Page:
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  The Mammals of Texas - Online Edition

Western Spotted Skunk
Order Carnivora : Family Mustelidae : Spilogale gracilis Merriam

Western Spotted Skunk (Spilogale gracilis).  Photo by R.D. Porter.Description. Color pattern resembles that of the eastern spotted skunk, Spilogale putorius, but white marking is more extensive, the black and white stripes on upper back nearly equal in width (in putorius the black areas are much more extensive than the white); dorsal pair of white stripes begin between the ears or just posterior to them (on back of head in putorius); white area on face large, extending nearly from nose pad to a line back of eyes and covering more than half of area between eyes; underside of tail white for nearly half its length, the tip extensively white. External measurements average: (males), total length, 423 mm; tail, 134 mm; hind foot, 43 mm; (females), 360-129-40 mm. Weight of males, 565 g; of females, 368 g.

Species distribution mapDistribution in Texas. Recorded from southwestern part of state as far north as Garza and Howard counties and eastward to Bexar and Duval counties.

Habits. This skunk occupies a variety of habitats and often occurs in close association with man. In Texas, most records of capture indicate that it is most often associated with rocky bluffs, cliffs, and brush-bordered canyon streams or stream beds. In the Edwards Plateau, rock fences seem to be especially attractive, possibly because they also provide denning sites and serve as refuges for many kinds of animals on which the spotted skunks feed. They also have been reported denning in hollow logs and, since they are adept at climbing, in the attics of houses.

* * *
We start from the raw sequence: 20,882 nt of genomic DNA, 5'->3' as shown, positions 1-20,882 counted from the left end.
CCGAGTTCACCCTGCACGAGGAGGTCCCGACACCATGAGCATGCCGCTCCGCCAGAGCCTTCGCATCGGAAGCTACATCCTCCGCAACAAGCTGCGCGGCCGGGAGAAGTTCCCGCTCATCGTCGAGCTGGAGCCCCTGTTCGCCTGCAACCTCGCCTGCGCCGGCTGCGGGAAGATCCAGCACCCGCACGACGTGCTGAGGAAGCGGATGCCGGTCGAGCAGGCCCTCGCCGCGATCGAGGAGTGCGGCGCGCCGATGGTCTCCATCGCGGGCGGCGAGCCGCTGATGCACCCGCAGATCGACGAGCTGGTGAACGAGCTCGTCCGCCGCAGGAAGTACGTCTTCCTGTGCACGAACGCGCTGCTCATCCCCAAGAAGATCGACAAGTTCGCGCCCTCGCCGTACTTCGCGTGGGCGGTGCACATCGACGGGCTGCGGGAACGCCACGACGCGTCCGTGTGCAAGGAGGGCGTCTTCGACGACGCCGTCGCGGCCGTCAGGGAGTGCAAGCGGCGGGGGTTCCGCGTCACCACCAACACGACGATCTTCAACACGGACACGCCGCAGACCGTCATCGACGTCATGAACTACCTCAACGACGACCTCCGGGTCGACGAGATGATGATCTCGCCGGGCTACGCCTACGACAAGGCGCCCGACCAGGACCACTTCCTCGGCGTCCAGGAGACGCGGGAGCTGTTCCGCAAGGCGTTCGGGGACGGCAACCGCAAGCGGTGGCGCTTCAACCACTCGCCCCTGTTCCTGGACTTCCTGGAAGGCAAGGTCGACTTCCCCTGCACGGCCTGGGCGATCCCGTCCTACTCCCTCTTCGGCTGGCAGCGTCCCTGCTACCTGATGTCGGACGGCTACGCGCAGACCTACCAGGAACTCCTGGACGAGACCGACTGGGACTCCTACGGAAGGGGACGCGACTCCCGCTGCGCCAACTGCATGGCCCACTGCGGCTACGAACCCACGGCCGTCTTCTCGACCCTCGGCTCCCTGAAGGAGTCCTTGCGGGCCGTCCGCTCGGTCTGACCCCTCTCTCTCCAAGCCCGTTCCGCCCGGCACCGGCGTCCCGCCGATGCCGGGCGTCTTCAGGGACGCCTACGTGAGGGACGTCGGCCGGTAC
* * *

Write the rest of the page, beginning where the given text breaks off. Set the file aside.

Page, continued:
Their natural foods are not well documented, but they are known to feed on turkey eggs, young rabbits, mice, and such arthropods as grasshoppers and scorpions.

Sexually mature females come into heat in September and most of them are bred by the first week in October. The blastula stage of the embryo spends 180-200 days floating free in the uterus of the female before it becomes implanted. The two to five (average, four) young are born in late April and May after a total gestation period of from 210 to 230 days. Young females become sexually mature when only 4 or 5 months of age. Testes of both adult and young males begin to enlarge in March, are producing quantities of sperm by May, and reach their largest size during the height of the breeding season in September. In October, the testes begin to regress in size and the formation of sperm is halted. Thus, the males are incapable of fertilizing the females during the period from November through March. Even though the males are capable of breeding several months before the females come into heat, no breeding takes place until the females are receptive.

Remarks. The previous editions of this book followed Richard Van Gelder in placing all of the spotted skunks in Texas in the species Spilogale putorius. Subsequent studies conducted in the Pacific Northwest by Rodney Mead and in Texas by Robert Patton clearly indicate that we have two species. In addition to certain differences in color pattern and cranial features, the most striking differences between the two are found in their reproductive physiology and the period of the year when breeding takes place.

Photo credit: R.D. Porter.